Oscar H. Will III discusses the advantages of four-wheel drive compact tractors for homesteads.
Learn about the farm favorite: four-wheel drive compact tractors.
They cost substantially more than their rear-wheel drive siblings, but four-wheel drive compact tractors (front-wheel assist) are so much the rage that in some regions of North America it is virtually impossible to buy a two-wheel drive model without specially ordering it and doing some serious convincing first. Fact is, with any farm tractor, putting power to all the wheels increases its pulling ability without increasing its weight or horsepower. Estimates of 125 percent the pulling power or more are routinely assigned to four-wheel drive tractors compared with two-wheel drive versions of the same model.
It's hard to know if a four-wheel drive tractor's added cost is totally offset by getting the same pull from a lighter or lower-powered machine, but pull isn't its only advantage. Under a loader, all tractors experience weight transfer from the rear axle to the front. At times this imbalance is sufficient to bog the front tires and lighten the rear axle to the point of lost traction, but with four-wheel drive, weight is transferred from one live axle to another so the tractor is less likely to get stuck. Even when performing lighter chores like mowing or manure hauling where getting mired is unlikely, four-wheel drive can offer some handling advantages. Since the front wheels literally pull the tractor through a turn, steering is surer on hilly, uneven or soft ground.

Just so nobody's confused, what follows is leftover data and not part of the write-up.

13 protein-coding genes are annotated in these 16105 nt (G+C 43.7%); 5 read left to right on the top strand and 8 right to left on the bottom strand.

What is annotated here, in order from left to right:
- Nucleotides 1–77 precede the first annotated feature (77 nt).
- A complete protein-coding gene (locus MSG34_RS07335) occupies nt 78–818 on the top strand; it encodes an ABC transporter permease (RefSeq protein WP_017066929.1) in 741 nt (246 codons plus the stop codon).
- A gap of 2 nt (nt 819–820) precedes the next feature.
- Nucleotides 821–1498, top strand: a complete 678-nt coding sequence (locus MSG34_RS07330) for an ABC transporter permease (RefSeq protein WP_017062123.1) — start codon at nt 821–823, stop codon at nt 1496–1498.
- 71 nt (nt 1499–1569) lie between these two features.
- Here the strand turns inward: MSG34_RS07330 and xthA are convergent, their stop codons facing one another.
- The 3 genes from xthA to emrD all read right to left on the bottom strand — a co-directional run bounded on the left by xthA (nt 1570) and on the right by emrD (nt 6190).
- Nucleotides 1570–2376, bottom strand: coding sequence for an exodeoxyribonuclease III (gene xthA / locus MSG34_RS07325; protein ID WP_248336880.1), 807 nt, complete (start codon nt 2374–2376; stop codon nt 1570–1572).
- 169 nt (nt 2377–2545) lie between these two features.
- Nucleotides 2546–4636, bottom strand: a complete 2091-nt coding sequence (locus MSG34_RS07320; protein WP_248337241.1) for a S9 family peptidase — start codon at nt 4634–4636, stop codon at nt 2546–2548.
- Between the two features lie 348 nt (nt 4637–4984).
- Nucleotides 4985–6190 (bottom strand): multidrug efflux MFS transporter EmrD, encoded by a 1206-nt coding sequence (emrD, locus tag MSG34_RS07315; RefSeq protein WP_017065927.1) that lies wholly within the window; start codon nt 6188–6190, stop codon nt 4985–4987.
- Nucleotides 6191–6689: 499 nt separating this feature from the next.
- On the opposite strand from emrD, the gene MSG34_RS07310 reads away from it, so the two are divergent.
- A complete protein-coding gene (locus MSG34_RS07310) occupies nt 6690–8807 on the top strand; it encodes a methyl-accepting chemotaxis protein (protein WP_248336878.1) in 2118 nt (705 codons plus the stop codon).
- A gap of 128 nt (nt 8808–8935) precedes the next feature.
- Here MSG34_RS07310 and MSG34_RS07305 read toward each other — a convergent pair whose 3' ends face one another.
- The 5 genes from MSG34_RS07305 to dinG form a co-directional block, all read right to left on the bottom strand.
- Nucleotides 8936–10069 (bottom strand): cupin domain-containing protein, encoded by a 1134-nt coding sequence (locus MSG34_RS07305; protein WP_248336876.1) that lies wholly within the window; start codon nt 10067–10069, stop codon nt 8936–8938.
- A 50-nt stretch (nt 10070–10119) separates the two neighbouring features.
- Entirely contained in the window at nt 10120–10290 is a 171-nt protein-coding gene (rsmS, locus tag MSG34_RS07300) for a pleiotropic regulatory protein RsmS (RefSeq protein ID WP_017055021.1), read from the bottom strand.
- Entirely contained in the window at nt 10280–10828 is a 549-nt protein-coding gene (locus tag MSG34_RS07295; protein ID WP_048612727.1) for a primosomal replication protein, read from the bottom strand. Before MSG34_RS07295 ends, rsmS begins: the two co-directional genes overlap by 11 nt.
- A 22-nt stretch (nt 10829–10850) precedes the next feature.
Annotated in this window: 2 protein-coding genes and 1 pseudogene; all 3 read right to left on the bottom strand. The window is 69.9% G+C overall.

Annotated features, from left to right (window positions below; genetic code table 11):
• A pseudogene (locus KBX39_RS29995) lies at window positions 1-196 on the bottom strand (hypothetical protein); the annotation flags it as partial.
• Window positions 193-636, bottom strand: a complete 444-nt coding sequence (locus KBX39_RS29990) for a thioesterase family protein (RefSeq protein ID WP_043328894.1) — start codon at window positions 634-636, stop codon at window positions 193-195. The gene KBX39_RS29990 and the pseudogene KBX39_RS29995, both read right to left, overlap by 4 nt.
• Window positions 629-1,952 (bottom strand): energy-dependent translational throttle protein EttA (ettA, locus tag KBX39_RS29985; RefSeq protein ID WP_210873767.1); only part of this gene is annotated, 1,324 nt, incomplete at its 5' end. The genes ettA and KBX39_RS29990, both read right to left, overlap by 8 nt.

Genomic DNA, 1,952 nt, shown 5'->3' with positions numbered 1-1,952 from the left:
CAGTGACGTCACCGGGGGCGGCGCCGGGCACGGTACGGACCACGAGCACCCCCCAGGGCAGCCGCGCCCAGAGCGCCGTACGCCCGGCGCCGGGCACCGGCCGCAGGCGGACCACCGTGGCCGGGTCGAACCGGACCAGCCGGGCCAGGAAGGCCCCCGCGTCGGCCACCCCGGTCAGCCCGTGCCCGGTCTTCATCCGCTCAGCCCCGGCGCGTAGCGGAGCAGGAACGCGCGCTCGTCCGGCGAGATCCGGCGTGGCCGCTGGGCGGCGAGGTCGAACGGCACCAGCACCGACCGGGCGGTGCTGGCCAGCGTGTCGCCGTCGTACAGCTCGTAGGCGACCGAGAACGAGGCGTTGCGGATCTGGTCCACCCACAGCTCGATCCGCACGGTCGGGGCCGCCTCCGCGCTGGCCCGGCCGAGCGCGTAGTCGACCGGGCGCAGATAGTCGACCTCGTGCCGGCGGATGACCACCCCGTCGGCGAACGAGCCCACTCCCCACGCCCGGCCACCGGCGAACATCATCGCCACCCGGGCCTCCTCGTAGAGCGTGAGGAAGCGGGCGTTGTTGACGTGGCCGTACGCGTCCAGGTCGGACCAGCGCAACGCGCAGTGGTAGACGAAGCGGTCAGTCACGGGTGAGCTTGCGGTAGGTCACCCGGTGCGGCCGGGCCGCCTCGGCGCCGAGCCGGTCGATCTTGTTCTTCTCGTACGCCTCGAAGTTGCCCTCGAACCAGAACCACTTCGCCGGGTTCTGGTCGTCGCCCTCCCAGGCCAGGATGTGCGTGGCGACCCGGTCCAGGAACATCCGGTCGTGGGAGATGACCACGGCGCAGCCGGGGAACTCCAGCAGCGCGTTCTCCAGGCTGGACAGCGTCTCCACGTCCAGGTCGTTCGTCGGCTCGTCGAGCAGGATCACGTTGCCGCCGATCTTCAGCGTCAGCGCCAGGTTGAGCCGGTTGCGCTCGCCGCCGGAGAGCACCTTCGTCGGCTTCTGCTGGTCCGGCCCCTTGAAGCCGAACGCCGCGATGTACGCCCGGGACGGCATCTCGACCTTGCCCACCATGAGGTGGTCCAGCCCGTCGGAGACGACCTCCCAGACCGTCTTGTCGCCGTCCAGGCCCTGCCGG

Four-wheel drive isn't a panacea and there are times when it’s important to disengage the system, such as driving at higher speeds on hard pavement. Engaging the front axle under those conditions will adversely affect handling and put a bind on the driveline, leading to premature tire wear or worse. However, each day when the sun goes down, you will have safely accomplished more work with less tractor when a four-wheel drive is on your team.
Hank Will raises hair sheep, heritage cattle and many varieties of open-pollinated corn with his wife, Karen, on their rural Osage County, Kansas farm. His home life is a perfect complement to his professional life as editor in chief at GRIT and Capper's Farmer magazines. Connect with him on Google+.